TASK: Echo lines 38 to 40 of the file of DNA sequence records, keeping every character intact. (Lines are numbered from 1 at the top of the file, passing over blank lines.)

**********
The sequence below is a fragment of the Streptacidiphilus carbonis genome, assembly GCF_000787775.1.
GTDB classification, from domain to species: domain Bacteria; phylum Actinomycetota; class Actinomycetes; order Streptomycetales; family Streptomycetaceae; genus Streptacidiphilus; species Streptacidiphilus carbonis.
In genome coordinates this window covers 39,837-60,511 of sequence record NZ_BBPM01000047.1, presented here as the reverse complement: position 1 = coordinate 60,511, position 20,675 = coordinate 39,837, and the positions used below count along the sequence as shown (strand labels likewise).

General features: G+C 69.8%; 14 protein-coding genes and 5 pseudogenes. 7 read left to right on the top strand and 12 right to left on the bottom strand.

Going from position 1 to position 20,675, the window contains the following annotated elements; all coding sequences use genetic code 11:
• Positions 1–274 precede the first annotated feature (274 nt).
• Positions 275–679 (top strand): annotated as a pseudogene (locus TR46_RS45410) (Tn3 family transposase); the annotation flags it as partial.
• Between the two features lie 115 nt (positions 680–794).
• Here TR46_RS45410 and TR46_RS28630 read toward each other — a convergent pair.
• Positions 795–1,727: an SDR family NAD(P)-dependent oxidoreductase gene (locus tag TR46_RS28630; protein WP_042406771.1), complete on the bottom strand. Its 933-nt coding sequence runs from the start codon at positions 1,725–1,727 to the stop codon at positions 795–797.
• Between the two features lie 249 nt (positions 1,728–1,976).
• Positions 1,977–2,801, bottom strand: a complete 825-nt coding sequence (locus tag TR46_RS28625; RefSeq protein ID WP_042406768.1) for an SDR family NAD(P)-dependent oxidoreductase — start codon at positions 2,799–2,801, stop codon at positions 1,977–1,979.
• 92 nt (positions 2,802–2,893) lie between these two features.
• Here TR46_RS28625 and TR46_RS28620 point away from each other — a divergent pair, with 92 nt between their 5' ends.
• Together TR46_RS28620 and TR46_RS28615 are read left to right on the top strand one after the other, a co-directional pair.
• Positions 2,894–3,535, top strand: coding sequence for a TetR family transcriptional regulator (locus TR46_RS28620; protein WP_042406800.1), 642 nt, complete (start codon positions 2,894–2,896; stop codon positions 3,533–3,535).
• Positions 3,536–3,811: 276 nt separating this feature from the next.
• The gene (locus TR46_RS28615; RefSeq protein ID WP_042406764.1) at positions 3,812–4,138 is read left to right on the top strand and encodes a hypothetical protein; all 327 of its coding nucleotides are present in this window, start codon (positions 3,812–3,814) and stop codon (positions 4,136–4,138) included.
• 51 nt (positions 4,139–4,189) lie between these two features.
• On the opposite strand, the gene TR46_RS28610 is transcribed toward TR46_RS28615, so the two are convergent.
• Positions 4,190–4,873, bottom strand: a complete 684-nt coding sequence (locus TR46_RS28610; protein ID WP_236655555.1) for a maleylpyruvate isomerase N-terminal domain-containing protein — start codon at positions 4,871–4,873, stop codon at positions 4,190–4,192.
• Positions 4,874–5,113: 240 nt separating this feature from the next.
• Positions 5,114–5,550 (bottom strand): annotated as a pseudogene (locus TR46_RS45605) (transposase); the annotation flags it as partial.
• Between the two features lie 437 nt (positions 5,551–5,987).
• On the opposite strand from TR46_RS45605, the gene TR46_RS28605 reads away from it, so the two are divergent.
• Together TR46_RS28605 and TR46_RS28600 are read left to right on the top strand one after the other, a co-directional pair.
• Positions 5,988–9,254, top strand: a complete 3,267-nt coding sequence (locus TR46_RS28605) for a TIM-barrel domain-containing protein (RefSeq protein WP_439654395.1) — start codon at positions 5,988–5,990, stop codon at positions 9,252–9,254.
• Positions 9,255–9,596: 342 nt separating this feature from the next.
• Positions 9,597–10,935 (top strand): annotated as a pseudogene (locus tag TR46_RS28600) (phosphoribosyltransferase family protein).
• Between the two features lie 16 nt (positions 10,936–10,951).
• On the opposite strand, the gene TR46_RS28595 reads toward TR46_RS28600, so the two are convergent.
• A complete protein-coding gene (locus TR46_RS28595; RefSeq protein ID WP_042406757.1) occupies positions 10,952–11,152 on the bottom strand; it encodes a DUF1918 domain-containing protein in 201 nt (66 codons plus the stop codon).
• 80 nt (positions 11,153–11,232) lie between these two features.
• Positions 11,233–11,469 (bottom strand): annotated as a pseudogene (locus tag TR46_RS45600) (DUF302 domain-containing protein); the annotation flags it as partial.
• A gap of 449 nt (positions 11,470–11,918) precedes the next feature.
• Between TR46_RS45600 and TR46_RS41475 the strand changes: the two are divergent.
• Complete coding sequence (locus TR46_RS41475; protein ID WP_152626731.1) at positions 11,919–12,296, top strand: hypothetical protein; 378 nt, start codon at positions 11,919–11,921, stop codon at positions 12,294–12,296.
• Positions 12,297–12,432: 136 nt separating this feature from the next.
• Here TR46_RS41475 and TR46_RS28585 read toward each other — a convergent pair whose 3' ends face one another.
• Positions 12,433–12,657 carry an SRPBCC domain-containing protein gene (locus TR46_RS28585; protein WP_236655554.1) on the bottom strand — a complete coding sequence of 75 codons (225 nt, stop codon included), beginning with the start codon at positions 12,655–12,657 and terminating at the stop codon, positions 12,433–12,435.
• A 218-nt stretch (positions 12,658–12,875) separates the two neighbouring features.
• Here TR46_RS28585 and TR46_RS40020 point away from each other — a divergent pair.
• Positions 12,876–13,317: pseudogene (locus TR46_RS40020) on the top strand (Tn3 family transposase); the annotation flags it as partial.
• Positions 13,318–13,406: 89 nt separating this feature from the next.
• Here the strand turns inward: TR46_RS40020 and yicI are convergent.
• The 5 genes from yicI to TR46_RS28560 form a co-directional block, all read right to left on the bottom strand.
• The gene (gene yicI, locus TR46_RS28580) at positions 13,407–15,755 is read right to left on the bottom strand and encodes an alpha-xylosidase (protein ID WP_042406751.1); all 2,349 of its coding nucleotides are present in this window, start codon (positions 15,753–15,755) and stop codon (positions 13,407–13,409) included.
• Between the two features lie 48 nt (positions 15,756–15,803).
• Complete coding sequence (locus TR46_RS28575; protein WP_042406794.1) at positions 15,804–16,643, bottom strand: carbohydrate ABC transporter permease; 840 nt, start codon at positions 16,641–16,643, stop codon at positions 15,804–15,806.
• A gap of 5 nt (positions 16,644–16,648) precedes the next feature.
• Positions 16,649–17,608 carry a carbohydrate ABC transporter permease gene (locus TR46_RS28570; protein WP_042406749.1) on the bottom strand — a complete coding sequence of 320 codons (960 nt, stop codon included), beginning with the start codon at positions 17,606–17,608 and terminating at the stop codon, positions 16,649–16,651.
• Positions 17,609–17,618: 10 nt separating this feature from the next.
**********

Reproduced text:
• Positions 12,297–12,432: 136 nt separating this feature from the next.
• Here TR46_RS41475 and TR46_RS28585 read toward each other — a convergent pair whose 3' ends face one another.
• Positions 12,433–12,657 carry an SRPBCC domain-containing protein gene (locus TR46_RS28585; protein WP_236655554.1) on the bottom strand — a complete coding sequence of 75 codons (225 nt, stop codon included), beginning with the start codon at positions 12,655–12,657 and terminating at the stop codon, positions 12,433–12,435.